The Court clarified when recourse to the specification is
appropriate to construe the inventive concept of a claim; and
The Court held that the determination of the inventive concept
is a question of law.
Recourse to Specification
In Allergan the Federal Court of Appeal held
conclusively that, where the inventive concept of a claim is not
readily discernible from the claim itself, recourse is to be made
to the specification.
In the years following the release of Sanofi, certain
generics (e.g. Sandoz) had argued that recourse is only to be
made to the specification where (i) the patent was a selection
patent; or (ii) the claim was to a bare chemical compound.
Indeed, the trial judge in Allergan may be read to have
suggested that the U.K. position (taken from Pozzoli) does
not support recourse to the specification (see paras. 136-141) except in the case of a
selection patent or the case of a bare chemical compound.
In Allergan neither of those proposed exceptions
applied. No party asserted that the patent at issue was a selection
patent, and the claim at issue was to an ophthalmic topical
pharmaceutical composition (which is not to a bare chemical
compound), yet the Court of Appeal clearly construed the inventive
concept (absent from the claims) by reading the patent as a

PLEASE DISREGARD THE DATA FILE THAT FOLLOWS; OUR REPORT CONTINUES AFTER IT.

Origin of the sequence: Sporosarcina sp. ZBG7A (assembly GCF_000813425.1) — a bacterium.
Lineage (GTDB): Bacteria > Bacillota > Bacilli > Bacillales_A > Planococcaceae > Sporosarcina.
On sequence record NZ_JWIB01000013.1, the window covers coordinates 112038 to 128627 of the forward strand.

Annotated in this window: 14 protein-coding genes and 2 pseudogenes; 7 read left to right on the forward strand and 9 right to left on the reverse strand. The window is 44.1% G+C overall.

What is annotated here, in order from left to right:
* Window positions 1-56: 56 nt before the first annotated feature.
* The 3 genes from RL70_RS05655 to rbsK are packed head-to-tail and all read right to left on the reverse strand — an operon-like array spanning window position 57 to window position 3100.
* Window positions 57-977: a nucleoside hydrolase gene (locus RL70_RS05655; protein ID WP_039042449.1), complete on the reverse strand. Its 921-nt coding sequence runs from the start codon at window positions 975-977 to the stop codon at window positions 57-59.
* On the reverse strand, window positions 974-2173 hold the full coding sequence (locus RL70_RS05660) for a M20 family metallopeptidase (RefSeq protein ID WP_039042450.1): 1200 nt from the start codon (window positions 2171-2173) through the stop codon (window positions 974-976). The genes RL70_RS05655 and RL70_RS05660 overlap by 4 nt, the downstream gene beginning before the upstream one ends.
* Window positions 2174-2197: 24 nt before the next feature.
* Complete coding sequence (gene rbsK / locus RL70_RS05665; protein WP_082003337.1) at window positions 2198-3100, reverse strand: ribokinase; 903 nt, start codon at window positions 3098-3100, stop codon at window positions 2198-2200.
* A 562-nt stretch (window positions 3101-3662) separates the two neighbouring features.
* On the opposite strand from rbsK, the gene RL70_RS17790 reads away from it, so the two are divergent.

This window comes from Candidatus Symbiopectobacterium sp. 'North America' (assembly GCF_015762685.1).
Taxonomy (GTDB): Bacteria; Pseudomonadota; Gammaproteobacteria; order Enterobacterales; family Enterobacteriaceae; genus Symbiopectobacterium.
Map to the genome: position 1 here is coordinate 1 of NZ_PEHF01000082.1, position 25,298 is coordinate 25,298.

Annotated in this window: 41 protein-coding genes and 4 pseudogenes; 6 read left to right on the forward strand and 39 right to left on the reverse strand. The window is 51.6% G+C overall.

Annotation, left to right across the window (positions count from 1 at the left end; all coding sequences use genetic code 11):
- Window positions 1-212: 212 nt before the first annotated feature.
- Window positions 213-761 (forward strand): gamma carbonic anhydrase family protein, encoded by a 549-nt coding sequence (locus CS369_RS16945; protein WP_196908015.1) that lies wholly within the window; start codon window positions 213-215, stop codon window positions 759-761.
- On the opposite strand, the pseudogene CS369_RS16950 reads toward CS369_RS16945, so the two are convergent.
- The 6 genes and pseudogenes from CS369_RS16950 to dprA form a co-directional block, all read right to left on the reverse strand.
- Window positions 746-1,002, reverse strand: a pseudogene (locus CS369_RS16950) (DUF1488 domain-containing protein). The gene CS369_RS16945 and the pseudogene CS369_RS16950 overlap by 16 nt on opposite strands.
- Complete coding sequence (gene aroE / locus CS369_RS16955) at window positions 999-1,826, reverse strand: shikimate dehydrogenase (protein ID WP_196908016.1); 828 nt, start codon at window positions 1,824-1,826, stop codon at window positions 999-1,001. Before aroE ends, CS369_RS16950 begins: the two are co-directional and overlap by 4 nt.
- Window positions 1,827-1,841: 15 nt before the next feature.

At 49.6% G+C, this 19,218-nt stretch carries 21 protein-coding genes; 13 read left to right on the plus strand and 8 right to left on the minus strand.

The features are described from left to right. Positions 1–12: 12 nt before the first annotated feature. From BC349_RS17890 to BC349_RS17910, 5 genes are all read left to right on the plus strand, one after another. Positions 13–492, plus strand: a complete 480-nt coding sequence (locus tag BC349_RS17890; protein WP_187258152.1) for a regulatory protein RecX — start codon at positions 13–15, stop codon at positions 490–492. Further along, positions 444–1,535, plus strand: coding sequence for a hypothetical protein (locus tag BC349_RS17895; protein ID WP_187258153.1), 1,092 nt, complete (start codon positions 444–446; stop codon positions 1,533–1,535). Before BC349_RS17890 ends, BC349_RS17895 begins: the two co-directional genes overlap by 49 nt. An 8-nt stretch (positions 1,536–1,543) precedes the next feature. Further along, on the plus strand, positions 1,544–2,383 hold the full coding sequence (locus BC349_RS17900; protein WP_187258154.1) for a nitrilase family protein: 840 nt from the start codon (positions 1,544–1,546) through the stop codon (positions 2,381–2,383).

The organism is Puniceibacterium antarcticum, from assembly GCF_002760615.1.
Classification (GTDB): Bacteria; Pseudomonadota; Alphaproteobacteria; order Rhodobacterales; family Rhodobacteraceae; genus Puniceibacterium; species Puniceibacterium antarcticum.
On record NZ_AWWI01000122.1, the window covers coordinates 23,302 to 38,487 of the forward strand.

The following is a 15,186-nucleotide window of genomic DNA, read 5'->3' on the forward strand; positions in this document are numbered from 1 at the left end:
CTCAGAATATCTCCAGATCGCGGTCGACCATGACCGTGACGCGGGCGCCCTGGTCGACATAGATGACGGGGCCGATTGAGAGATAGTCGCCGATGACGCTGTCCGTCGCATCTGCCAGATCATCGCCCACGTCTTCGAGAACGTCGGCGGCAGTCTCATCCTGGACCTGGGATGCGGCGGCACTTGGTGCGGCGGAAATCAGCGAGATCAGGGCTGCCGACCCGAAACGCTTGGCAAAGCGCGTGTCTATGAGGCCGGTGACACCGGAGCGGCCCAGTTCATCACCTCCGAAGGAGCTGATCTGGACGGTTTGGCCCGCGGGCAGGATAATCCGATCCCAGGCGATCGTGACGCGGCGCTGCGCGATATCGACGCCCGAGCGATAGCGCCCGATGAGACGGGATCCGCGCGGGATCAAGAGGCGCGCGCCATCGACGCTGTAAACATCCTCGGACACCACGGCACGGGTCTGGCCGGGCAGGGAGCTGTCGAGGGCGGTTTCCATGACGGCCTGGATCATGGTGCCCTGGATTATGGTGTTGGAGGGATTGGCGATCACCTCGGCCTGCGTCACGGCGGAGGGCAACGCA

Accordingly, in Allergan the Court of Appeal has
clearly affirmed Justice Crampton's conclusion that the
inventive concept need not be derived solely from the claims or
even referred to in them. This is consistent with prior appellate
jurisprudence on this point (see, for example, Laboratoires
Servier v. Apotex Inc. (2009), 75 C.P.R. (4th) 443
("Servier") at para. 58 (F.C.A.)).
To the extent that parties have sought to take a narrow reading
of Sanofi, that reading is now no longer tenable.
Question of Law
The Federal Court of Appeal also held that construing the
inventive concept of the claims is a question of law. This decision
may be significant to parties seeking to appeal a negative finding
on the question of obviousness where the Court rejected its
proposed construction of the inventive concept.
In PM(NOC) applications this finding may most often be
beneficial to generics seeking to overturn a finding that their
allegation that a claimed invention was obvious was not justified.
legislative change, generics will be more likely to find
themselves in the role of appellant than innovators.
A recent Saskatchewan Court of Queen's Bench decision allowed a court-appointed receiver to sell and transfer intellectual property rights free and clear of encumbrances, finding that a license to use improvements of an invention was a contractual interest and not a property interest.
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